was a Tuesday afternoon in May and the day's sun was scorching
the desert grasslands that surrounded the town sites and ranches
in Cochise County... Arizona Territory. The hillsides were thick
with the vegetation that sprang from the winter's rains and the
spring's wild grasses grew tall amongst the prickly pear cacti.
As far as the eye could see the once green lushness of wild grass
had become an ever-present lifeless brown. The drovers that were
rounding up the cattle near the Abbott Ranch just east of Tombstone
were working their way through the wild mesquite and prickly scrub
brush as they noticed in the distance rocks falling and dust rising
on the western side of the valley. Not more than a few seconds
later the scene was repeated on the eastern side of this property.
The ground began to heave
and the parched earth opened up in every direction. In one place
far up the mountainside a stream of pure water 10 inches in diameter
began belching forth producing a lake a mile wide. And water came
bubbling from the hillsides that had never before even been damp.
A subdued roaring sound made
its way across the plains comparable to an approaching wind or
wagons rumbling in the distance. The moment brought cracks and
fissures in the earth as well as their adobe dwellings. And the
shocks eventually threw the cattle to the ground and left horse
and man rolling with the undulation.
It was May 3, 1887 and these cowboys had just
experienced the effects of an earthquake whose epicenter was less
than 80 miles south in Sonora Mexico. The village of Bavispe 40
miles south of the Mexico/Arizona border felt the brunt of the
earth's shake. There many residences, stores and churches collapsed
leaving the town virtually destroyed. And forty-two lives were
lost out of a population of 700.
Throughout Cochise County just above the Mexican
border many ranches and settlements felt the effects of the 7.2-estimated
magnitude earthquake. At the San Bernardino Ranch owned by then
Cochise County Sheriff John Slaughter two adobe buildings were
instantly thrown down and all but totally destroyed. There had
been only 120 whole adobe bricks found in the ruins after the
great shake where originally a total of 7000 had been used to
form the walls that now lay in crumbles. It was reported in the
June 1, 1887 Tombstone Epitaph that a lake covering a number of
acres between the San Bernardino and Batetto ranches disappeared
entirely almost immediately after the shock. The lake was known
to contain many fish, but none were left on the bottom. This ranch
was almost directly north of the epicenter and certainly felt
the impact of the quake that fortunately took no lives here but
did demolish a smokehouse and milk house and the dwellings of
adobe that once protected the families residing in this valley.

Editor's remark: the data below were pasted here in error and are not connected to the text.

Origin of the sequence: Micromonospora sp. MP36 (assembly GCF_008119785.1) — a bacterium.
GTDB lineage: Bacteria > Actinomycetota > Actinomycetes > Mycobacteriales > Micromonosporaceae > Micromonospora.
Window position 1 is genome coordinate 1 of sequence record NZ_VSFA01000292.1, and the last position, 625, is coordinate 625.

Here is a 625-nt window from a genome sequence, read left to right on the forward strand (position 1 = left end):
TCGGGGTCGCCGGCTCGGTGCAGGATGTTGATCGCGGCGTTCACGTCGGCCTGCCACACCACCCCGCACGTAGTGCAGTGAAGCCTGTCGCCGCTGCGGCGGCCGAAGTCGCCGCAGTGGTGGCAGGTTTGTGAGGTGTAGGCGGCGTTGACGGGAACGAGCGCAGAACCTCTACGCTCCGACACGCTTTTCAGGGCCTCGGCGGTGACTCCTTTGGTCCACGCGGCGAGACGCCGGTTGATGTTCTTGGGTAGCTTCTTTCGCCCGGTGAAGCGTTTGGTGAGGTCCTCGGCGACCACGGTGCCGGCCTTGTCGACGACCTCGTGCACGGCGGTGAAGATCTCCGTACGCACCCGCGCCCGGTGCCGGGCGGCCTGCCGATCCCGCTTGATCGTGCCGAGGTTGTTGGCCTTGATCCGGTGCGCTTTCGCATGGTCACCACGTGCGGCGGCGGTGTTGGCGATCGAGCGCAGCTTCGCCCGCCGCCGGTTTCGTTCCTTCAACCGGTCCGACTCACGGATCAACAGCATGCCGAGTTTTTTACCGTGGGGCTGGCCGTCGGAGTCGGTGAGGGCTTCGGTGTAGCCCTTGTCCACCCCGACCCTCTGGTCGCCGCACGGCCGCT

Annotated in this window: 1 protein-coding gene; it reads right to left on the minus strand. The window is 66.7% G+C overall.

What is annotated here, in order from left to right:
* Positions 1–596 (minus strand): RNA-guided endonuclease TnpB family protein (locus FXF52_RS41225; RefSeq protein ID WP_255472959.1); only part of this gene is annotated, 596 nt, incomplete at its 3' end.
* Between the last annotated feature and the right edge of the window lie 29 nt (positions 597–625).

A bit northwest of the Slaughter
Ranch the town of Bisbee too felt the impact of the earth's shaking.
Miners 400 feet below the surface felt the shock while people
above ground rushed to the streets in their own form of shock.
The May 4th edition of the Tombstone Prospector that year noted
that here in Bisbee glass rattled in the windows at a fearful
rate, billiards balls rolled from the racks, houses rocked as
a cradle, dishes and bottles fell from walls, and the Catholic
Church received a large crack in one corner. This same edition
mentions that from the first sound it seemed as if heavy artillery
had turned loose as there was a rumbling and grumbling not heard
before. And thankfully not only was there no loss of lives in
Bisbee but the quake left no visible damage to the structure of
the mines for the timbers were not dislodged.
North of the Bisbee Mule
Mountains lays the Sulphur Springs Valley. Here residents of this
valley were violently rocked by this quake where the soil burst
open with discharges of water, while the wells overflowed and
were partially filled with sand. The Tucson Daily Star of May
6, 1887 made mention of the immense rush of waters in the Sulphur
Springs Valley caused by the earthquake and that a large number
of new springs have burst forth. A few weeks later these journals
reported that the new streams that sprang forth due to the earthquake
have not ceased to flow. And one source from the Engineering and
Mining Journal mentions that there was a party of surveyors in
the area. These men could distinctly see the wave of the quake
approach and were cognizant of the movement when the earth would
rock and did rock beneath their feet.
The residents of Tombstone
to the west of the Sulphur Springs Valley were startled out of
their buildings. The shake lasting from 40 - 100 seconds commenced
with a low rumbling noise and was followed by two violent shocks.
Walls of the hotels swayed and foundations were disarranged. Chimneys
tumbled down and plaster on the outside walls of homes cracked
and peeled off. Glassware crashed to the floor as well as the
globes from the chandeliers in the Crystal Palace Saloon that
fell from their precarious perch above the heads of the patrons.
There was little damage in the mines but one phenomenon occurred
when every clock in town stopped.
A few miles southwest of
Tombstone in the town of Charleston the earthquake left not one